Michael Fields

Executive Director

Colorado Rising Action

720-218-9478

 

Michael Fields leaves Americans for Prosperity to lead Colorado Rising Action

Author: Joey Bunch – July 30, 2018 – Updated: July 30, 2018

Michael Fields (Photo courtesy of Americans for Prosperity)

Michael Fields is leaving Americans for Prosperity to head up a conservative organization that aims to press Colorado liberals on the issues.

Colorado Rising Action announced Fields as its executive director Monday. The organization is a state-based offshoot of America Rising Squared, which is an offshoot of America Rising, a group known for tracking candidates and opposition research.

The nonprofit is much like the liberal nonprofit ProgressNow Colorado, except for the right.

Colorado Rising Action said in a press release it plans to “advance conservative principles through cutting-edge research, rapid response communications, a nationwide tracking network, and digital platforms.”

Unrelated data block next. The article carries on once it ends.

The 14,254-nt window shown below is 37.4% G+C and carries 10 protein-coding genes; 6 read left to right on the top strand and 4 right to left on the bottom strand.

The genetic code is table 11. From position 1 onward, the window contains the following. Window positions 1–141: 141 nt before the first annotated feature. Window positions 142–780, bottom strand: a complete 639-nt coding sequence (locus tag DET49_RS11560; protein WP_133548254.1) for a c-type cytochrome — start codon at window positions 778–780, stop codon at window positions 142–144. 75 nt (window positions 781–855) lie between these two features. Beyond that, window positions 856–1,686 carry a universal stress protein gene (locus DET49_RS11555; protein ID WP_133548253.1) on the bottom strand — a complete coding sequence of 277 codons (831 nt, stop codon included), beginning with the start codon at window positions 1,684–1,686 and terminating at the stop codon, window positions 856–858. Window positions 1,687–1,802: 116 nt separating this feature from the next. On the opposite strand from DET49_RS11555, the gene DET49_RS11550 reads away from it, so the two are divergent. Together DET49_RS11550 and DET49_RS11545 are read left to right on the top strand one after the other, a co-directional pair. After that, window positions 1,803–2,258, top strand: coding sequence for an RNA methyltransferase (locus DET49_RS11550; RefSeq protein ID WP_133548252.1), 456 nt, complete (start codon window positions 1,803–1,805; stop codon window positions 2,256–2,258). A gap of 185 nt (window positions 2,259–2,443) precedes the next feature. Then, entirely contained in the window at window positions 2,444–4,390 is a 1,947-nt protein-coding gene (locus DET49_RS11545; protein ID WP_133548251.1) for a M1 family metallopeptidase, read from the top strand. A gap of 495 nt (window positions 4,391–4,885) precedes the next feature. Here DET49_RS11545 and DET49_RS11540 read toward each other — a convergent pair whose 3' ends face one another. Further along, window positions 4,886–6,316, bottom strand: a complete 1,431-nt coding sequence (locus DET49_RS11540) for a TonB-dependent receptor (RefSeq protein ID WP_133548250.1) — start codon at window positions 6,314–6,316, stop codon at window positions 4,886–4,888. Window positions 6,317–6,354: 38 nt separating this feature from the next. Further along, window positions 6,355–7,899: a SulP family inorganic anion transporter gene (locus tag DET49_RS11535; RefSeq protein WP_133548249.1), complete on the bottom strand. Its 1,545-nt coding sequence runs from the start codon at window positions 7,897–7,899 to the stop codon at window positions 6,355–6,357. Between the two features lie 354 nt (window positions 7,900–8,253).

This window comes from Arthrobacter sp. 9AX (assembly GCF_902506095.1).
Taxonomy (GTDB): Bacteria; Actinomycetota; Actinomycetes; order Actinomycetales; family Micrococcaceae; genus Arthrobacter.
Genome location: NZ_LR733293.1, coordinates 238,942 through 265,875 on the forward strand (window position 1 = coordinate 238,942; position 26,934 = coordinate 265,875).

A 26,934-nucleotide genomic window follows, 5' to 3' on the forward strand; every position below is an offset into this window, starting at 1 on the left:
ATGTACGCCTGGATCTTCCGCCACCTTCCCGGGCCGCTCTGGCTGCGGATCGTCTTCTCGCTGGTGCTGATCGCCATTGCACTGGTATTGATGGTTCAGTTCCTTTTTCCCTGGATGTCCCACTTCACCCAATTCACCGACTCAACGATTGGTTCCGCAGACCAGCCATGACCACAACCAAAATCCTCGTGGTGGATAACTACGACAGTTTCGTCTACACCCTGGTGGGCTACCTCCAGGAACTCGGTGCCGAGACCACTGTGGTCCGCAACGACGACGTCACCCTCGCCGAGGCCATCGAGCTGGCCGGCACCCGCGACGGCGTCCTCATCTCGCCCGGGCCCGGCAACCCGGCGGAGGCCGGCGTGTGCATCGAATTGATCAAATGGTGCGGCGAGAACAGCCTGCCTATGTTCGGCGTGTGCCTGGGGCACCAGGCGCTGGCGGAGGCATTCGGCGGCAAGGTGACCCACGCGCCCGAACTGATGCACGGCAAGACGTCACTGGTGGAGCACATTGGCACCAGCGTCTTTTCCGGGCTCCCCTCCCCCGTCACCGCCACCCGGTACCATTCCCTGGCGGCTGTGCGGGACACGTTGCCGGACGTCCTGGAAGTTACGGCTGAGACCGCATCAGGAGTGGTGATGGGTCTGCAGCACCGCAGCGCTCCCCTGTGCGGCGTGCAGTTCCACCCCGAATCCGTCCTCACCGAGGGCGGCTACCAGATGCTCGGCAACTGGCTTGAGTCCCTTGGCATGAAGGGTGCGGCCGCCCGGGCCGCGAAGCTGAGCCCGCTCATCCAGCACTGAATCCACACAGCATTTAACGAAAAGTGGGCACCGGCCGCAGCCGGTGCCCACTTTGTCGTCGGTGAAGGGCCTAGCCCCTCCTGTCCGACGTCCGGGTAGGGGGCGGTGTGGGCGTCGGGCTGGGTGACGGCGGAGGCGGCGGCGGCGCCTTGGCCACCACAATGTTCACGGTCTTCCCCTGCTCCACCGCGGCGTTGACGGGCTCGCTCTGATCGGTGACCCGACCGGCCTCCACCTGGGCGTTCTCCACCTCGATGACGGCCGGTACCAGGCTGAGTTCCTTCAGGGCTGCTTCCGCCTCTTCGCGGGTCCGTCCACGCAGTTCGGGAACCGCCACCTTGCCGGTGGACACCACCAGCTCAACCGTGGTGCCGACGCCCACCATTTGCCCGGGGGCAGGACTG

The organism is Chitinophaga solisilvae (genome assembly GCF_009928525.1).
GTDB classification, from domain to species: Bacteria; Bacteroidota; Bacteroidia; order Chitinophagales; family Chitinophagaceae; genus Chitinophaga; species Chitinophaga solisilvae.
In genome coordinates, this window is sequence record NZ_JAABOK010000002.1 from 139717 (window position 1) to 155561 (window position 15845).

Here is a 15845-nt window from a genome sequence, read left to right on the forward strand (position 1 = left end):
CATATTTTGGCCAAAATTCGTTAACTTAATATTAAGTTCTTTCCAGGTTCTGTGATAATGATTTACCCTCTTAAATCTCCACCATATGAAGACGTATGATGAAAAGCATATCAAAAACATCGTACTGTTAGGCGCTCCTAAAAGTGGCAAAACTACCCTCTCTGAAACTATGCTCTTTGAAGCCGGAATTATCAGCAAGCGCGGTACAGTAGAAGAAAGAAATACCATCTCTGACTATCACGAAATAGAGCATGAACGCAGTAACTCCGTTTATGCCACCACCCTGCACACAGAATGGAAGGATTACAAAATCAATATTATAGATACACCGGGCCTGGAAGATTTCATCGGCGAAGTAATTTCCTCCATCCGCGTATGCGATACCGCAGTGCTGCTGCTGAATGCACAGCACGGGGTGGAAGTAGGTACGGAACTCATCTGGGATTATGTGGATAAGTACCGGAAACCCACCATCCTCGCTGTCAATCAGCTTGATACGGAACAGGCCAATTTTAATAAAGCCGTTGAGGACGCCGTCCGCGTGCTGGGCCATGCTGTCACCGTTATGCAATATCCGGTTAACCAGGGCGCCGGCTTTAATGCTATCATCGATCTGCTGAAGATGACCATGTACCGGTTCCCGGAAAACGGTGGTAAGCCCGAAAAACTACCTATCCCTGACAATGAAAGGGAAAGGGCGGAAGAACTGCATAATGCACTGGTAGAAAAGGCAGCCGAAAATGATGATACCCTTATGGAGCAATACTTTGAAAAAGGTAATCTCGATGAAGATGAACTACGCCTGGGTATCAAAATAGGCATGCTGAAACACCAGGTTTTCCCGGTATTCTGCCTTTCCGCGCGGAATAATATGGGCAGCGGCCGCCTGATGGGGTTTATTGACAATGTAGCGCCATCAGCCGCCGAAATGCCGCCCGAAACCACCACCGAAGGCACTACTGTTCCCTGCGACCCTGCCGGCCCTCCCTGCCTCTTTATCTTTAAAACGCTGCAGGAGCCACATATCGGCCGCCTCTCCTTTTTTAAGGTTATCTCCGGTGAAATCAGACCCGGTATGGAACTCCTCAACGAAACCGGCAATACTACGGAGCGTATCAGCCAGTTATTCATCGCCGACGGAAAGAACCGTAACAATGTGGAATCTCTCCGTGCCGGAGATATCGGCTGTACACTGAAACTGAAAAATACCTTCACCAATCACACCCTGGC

Fields, 31, previously was state director for Americans for Prosperity Colorado. Last year he became senior director of issue education nationally for AFP’s foundation.

“Michael has years of experience at all levels of government and brings incredible insight into Colorado politics and policies,” Joe Pounder, America Rising’s founder and president, said in a statement. “Colorado is in danger of its status as a ‘purple state’ turning blue, but Colorado Rising Action has even more talent on the ground now to make sure that liberal politicians and special interest groups answer to Coloradans.”

To be clear, Colorado Rising Action is not affiliated with Colorado Rising, a group seeking to get an initiative on the November ballot to require 2,500-foot setbacks from homes and businesses for oil and gas operations.

Colorado represents the organization’s second foray into state politics, joining Missouri. Colorado, however, becomes the only state with an executive director and a press person, Lindsey Singer, the niece of billionaire investor Paul Singer, who is a major donor to America Rising. Lindsey Singer grew up in Boulder and attended Fairview High School and the University of Colorado Boulder.